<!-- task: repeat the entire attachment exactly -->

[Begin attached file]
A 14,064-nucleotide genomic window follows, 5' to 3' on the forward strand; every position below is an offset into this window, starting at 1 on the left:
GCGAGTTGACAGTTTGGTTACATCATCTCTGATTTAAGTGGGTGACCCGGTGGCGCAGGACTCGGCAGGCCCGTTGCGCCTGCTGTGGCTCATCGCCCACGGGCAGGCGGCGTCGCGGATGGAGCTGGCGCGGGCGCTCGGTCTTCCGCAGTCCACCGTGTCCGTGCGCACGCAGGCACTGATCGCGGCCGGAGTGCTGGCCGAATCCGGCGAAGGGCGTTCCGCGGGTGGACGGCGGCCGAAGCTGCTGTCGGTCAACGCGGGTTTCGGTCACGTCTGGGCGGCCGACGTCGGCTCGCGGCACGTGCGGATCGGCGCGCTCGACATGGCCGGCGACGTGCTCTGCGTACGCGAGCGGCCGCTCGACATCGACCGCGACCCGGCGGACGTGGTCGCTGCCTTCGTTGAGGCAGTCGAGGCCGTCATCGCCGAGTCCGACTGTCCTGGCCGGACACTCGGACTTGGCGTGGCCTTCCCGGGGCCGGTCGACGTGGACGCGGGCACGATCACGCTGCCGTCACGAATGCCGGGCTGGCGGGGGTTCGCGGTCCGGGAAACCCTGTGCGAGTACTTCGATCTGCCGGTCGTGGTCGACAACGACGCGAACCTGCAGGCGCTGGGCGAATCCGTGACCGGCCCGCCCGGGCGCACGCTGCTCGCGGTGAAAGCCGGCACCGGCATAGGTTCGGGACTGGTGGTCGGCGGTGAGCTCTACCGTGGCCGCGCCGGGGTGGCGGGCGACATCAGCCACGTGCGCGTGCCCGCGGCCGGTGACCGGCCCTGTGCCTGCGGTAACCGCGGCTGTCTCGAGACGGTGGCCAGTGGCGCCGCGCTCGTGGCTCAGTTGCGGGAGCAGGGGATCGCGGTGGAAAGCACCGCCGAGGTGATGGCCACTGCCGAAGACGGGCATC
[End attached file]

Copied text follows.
A 14,064-nucleotide genomic window follows, 5' to 3' on the forward strand; every position below is an offset into this window, starting at 1 on the left:
GCGAGTTGACAGTTTGGTTACATCATCTCTGATTTAAGTGGGTGACCCGGTGGCGCAGGACTCGGCAGGCCCGTTGCGCCTGCTGTGGCTCATCGCCCACGGGCAGGCGGCGTCGCGGATGGAGCTGGCGCGGGCGCTCGGTCTTCCGCAGTCCACCGTGTCCGTGCGCACGCAGGCACTGATCGCGGCCGGAGTGCTGGCCGAATCCGGCGAAGGGCGTTCCGCGGGTGGACGGCGGCCGAAGCTGCTGTCGGTCAACGCGGGTTTCGGTCACGTCTGGGCGGCCGACGTCGGCTCGCGGCACGTGCGGATCGGCGCGCTCGACATGGCCGGCGACGTGCTCTGCGTACGCGAGCGGCCGCTCGACATCGACCGCGACCCGGCGGACGTGGTCGCTGCCTTCGTTGAGGCAGTCGAGGCCGTCATCGCCGAGTCCGACTGTCCTGGCCGGACACTCGGACTTGGCGTGGCCTTCCCGGGGCCGGTCGACGTGGACGCGGGCACGATCACGCTGCCGTCACGAATGCCGGGCTGGCGGGGGTTCGCGGTCCGGGAAACCCTGTGCGAGTACTTCGATCTGCCGGTCGTGGTCGACAACGACGCGAACCTGCAGGCGCTGGGCGAATCCGTGACCGGCCCGCCCGGGCGCACGCTGCTCGCGGTGAAAGCCGGCACCGGCATAGGTTCGGGACTGGTGGTCGGCGGTGAGCTCTACCGTGGCCGCGCCGGGGTGGCGGGCGACATCAGCCACGTGCGCGTGCCCGCGGCCGGTGACCGGCCCTGTGCCTGCGGTAACCGCGGCTGTCTCGAGACGGTGGCCAGTGGCGCCGCGCTCGTGGCTCAGTTGCGGGAGCAGGGGATCGCGGTGGAAAGCACCGCCGAGGTGATGGCCACTGCCGAAGACGGGCATC